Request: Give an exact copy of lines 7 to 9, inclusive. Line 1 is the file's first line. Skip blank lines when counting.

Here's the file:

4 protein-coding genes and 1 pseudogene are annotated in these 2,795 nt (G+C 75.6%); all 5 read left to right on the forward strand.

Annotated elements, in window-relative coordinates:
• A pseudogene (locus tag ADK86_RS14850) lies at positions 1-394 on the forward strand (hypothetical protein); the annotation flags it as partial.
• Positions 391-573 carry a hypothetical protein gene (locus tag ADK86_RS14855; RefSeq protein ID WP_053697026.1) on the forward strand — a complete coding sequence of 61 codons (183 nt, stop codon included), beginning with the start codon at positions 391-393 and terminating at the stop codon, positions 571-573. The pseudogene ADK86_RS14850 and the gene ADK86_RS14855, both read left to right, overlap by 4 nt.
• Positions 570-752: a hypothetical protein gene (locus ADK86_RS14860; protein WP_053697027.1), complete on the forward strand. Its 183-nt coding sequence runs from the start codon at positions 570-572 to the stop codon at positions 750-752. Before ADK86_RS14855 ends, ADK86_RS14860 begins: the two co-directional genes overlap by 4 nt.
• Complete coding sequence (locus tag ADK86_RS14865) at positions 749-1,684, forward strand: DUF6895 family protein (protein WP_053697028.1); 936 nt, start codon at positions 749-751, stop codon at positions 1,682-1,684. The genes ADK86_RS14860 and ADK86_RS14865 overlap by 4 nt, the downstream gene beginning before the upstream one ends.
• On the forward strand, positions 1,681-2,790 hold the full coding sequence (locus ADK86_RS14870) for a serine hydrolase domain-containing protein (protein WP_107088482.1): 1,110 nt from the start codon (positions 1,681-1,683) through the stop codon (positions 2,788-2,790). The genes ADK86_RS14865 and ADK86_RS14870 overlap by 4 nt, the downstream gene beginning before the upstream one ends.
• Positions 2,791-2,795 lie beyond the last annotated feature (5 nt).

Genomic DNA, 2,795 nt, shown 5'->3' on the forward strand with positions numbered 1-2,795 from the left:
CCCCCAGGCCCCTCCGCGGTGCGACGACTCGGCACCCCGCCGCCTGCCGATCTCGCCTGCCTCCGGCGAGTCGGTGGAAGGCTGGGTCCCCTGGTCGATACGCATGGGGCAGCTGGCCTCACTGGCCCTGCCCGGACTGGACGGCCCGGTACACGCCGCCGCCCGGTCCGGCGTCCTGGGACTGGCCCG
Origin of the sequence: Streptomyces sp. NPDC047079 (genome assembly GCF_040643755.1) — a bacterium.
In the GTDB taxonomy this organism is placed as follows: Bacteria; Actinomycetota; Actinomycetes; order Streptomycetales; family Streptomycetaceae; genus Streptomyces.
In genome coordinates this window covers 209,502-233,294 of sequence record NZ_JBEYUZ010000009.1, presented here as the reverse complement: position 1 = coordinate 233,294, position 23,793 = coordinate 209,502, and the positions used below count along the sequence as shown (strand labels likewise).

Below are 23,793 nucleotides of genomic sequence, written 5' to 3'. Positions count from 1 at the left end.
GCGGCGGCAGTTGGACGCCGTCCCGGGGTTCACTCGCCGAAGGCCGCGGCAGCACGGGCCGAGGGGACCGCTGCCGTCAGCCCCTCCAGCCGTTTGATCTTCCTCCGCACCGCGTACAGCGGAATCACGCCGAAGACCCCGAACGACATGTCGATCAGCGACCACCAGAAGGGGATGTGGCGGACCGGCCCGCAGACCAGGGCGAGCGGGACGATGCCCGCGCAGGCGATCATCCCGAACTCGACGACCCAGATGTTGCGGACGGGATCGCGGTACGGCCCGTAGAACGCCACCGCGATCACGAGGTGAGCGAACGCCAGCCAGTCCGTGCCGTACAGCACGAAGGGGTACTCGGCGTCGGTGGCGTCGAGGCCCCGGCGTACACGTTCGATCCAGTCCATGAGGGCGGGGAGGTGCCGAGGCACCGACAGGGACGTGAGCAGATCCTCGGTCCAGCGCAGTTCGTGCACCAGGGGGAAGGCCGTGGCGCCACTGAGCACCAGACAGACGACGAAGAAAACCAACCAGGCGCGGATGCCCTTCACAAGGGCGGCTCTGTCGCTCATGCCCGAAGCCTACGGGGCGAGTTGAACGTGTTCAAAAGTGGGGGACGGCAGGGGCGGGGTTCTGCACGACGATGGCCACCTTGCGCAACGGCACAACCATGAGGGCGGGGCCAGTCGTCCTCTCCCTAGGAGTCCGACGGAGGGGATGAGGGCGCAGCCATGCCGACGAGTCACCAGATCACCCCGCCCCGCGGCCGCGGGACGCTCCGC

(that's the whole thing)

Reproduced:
• On the forward strand, positions 1,681-2,790 hold the full coding sequence (locus ADK86_RS14870) for a serine hydrolase domain-containing protein (protein WP_107088482.1): 1,110 nt from the start codon (positions 1,681-1,683) through the stop codon (positions 2,788-2,790). The genes ADK86_RS14865 and ADK86_RS14870 overlap by 4 nt, the downstream gene beginning before the upstream one ends.
• Positions 2,791-2,795 lie beyond the last annotated feature (5 nt).

Genomic DNA, 2,795 nt, shown 5'->3' on the forward strand with positions numbered 1-2,795 from the left: